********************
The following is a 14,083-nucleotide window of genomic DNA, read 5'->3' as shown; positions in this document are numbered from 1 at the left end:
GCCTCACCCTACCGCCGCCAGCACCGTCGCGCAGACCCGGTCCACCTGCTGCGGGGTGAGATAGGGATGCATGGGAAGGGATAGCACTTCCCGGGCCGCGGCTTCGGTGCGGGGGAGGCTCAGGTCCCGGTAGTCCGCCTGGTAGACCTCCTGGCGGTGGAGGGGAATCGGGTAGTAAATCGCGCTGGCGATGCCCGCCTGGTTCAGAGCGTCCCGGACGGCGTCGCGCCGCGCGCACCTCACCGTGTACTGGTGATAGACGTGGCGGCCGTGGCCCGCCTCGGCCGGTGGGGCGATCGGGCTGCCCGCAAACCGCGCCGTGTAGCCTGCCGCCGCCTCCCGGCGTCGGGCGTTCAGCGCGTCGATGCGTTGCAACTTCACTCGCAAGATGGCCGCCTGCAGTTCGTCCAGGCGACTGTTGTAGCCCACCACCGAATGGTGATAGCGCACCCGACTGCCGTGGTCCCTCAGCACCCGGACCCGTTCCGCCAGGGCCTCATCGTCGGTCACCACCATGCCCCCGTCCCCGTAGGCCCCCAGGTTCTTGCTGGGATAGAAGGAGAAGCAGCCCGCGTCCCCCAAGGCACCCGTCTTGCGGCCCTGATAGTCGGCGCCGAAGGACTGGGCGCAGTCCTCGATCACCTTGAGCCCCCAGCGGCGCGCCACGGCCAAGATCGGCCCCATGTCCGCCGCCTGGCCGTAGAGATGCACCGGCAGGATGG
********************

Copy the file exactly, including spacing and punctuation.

The following is a 14,083-nucleotide window of genomic DNA, read 5'->3' as shown; positions in this document are numbered from 1 at the left end:
GCCTCACCCTACCGCCGCCAGCACCGTCGCGCAGACCCGGTCCACCTGCTGCGGGGTGAGATAGGGATGCATGGGAAGGGATAGCACTTCCCGGGCCGCGGCTTCGGTGCGGGGGAGGCTCAGGTCCCGGTAGTCCGCCTGGTAGACCTCCTGGCGGTGGAGGGGAATCGGGTAGTAAATCGCGCTGGCGATGCCCGCCTGGTTCAGAGCGTCCCGGACGGCGTCGCGCCGCGCGCACCTCACCGTGTACTGGTGATAGACGTGGCGGCCGTGGCCCGCCTCGGCCGGTGGGGCGATCGGGCTGCCCGCAAACCGCGCCGTGTAGCCTGCCGCCGCCTCCCGGCGTCGGGCGTTCAGCGCGTCGATGCGTTGCAACTTCACTCGCAAGATGGCCGCCTGCAGTTCGTCCAGGCGACTGTTGTAGCCCACCACCGAATGGTGATAGCGCACCCGACTGCCGTGGTCCCTCAGCACCCGGACCCGTTCCGCCAGGGCCTCATCGTCGGTCACCACCATGCCCCCGTCCCCGTAGGCCCCCAGGTTCTTGCTGGGATAGAAGGAGAAGCAGCCCGCGTCCCCCAAGGCACCCGTCTTGCGGCCCTGATAGTCGGCGCCGAAGGACTGGGCGCAGTCCTCGATCACCTTGAGCCCCCAGCGGCGCGCCACGGCCAAGATCGGCCCCATGTCCGCCGCCTGGCCGTAGAGATGCACCGGCAGGATGG